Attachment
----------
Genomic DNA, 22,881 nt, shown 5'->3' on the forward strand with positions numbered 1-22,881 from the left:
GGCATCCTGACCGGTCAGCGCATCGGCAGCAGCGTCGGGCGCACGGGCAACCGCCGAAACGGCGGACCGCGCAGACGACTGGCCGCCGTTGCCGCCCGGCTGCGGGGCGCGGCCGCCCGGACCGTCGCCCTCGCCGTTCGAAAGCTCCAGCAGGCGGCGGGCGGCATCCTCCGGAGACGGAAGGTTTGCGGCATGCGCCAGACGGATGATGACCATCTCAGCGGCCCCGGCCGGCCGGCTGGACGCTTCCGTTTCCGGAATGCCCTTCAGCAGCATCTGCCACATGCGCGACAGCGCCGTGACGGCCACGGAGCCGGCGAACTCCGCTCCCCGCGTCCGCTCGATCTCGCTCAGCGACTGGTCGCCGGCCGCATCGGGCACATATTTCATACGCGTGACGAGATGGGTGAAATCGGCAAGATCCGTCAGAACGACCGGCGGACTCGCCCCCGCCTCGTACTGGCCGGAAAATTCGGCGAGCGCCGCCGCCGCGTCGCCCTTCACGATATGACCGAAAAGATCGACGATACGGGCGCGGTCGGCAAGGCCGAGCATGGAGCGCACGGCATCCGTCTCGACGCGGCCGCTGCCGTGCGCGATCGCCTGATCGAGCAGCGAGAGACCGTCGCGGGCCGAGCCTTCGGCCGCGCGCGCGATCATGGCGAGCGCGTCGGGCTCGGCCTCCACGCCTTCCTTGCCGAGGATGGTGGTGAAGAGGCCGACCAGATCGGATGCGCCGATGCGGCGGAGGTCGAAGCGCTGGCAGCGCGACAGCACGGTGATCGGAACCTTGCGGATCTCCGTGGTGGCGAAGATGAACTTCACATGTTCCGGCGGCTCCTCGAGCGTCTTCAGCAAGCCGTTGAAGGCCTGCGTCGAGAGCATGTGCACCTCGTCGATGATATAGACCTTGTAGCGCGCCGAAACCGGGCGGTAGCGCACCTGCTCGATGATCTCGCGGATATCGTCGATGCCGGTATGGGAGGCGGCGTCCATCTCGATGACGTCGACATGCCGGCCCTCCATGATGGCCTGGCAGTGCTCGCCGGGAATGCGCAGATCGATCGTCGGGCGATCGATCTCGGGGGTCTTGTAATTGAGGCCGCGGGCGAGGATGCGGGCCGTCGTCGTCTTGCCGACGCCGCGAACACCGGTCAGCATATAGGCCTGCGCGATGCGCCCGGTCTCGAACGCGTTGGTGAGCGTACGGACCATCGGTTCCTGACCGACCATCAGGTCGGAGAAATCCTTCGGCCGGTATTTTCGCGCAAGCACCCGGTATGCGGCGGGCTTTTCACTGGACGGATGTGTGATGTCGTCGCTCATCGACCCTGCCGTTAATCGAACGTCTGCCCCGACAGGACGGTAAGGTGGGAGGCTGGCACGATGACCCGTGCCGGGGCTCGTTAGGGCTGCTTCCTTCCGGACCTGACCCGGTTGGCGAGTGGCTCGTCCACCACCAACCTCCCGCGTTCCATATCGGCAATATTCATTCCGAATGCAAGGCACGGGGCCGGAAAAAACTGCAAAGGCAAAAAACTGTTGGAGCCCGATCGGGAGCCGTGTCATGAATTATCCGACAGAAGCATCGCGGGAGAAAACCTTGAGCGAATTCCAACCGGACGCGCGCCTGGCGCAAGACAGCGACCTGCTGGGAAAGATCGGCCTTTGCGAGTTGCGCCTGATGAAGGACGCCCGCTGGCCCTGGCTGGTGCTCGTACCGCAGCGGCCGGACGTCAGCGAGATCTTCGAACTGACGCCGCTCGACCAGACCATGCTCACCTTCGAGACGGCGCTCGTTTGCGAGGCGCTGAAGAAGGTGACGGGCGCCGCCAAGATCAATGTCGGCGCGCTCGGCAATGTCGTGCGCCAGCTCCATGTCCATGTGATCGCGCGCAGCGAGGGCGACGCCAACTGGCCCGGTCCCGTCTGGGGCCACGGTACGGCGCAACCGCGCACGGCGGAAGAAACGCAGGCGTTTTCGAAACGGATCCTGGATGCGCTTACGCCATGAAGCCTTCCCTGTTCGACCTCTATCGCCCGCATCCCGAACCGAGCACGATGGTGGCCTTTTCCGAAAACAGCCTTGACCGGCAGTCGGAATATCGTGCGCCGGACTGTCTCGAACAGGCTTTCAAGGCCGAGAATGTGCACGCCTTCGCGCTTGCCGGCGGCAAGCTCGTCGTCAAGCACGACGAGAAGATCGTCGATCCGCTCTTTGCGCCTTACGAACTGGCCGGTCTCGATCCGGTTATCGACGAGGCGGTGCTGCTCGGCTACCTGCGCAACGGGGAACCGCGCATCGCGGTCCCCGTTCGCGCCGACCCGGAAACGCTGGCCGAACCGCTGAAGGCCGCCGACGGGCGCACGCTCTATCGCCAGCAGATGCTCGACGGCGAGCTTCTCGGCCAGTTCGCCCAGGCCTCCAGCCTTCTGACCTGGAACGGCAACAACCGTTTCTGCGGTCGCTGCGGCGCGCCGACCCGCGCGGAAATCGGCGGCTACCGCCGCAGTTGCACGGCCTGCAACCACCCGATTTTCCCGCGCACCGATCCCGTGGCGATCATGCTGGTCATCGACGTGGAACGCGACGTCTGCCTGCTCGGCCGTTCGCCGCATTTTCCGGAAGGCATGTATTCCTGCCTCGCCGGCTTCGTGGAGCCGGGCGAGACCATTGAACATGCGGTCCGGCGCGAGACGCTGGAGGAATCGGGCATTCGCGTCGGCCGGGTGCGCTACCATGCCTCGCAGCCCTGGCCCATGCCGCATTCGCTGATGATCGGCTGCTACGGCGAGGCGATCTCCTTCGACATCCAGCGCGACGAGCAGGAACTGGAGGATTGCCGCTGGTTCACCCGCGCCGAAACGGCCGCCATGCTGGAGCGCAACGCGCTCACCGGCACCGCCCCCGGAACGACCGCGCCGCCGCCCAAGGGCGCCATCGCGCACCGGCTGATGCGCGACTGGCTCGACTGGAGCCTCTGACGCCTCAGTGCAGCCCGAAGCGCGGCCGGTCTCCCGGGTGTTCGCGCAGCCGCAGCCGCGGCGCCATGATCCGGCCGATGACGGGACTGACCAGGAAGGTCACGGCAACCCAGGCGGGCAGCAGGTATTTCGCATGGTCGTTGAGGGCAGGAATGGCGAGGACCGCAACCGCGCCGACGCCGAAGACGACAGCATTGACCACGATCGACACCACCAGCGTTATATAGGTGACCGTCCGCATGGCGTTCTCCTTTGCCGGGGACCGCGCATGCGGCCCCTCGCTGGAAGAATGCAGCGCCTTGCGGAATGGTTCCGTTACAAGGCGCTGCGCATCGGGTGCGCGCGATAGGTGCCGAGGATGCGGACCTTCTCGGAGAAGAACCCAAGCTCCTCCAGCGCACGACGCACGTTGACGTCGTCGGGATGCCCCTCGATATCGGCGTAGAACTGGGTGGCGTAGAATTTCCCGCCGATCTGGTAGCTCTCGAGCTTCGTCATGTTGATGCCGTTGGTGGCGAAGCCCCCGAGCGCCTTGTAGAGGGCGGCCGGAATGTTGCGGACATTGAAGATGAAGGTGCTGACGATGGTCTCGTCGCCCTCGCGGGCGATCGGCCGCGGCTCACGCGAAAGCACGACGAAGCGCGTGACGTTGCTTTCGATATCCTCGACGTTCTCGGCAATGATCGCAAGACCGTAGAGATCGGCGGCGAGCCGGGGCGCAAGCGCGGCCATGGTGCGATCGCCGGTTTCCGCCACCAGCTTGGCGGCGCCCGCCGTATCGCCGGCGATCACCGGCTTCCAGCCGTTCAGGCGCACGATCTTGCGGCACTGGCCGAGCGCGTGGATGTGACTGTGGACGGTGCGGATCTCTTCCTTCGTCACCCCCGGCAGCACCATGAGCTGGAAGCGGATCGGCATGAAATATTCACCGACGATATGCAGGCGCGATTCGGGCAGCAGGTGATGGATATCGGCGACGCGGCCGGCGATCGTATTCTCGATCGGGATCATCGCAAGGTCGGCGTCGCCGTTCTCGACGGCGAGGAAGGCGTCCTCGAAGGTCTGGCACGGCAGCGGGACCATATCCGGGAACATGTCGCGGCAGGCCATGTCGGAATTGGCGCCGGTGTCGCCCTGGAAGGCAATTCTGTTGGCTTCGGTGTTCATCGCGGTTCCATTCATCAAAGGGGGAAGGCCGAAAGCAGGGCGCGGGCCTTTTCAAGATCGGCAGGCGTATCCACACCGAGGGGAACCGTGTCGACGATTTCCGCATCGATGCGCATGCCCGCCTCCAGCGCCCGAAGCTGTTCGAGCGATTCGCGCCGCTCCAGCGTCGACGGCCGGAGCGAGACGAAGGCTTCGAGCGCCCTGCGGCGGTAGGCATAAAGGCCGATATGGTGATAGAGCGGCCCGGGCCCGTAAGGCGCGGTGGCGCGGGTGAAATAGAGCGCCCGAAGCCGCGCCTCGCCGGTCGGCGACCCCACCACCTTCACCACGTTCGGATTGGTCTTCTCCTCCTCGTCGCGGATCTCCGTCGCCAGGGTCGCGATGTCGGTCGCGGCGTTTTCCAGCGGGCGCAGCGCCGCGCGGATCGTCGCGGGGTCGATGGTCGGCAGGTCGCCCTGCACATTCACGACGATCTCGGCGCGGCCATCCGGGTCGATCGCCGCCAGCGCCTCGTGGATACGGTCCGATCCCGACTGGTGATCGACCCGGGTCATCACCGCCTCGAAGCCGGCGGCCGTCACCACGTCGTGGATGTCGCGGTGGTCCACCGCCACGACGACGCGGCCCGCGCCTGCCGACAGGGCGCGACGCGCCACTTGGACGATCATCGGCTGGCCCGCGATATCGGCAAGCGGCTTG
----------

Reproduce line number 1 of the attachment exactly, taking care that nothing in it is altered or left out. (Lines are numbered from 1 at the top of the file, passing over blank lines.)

Genomic DNA, 22,881 nt, shown 5'->3' on the forward strand with positions numbered 1-22,881 from the left: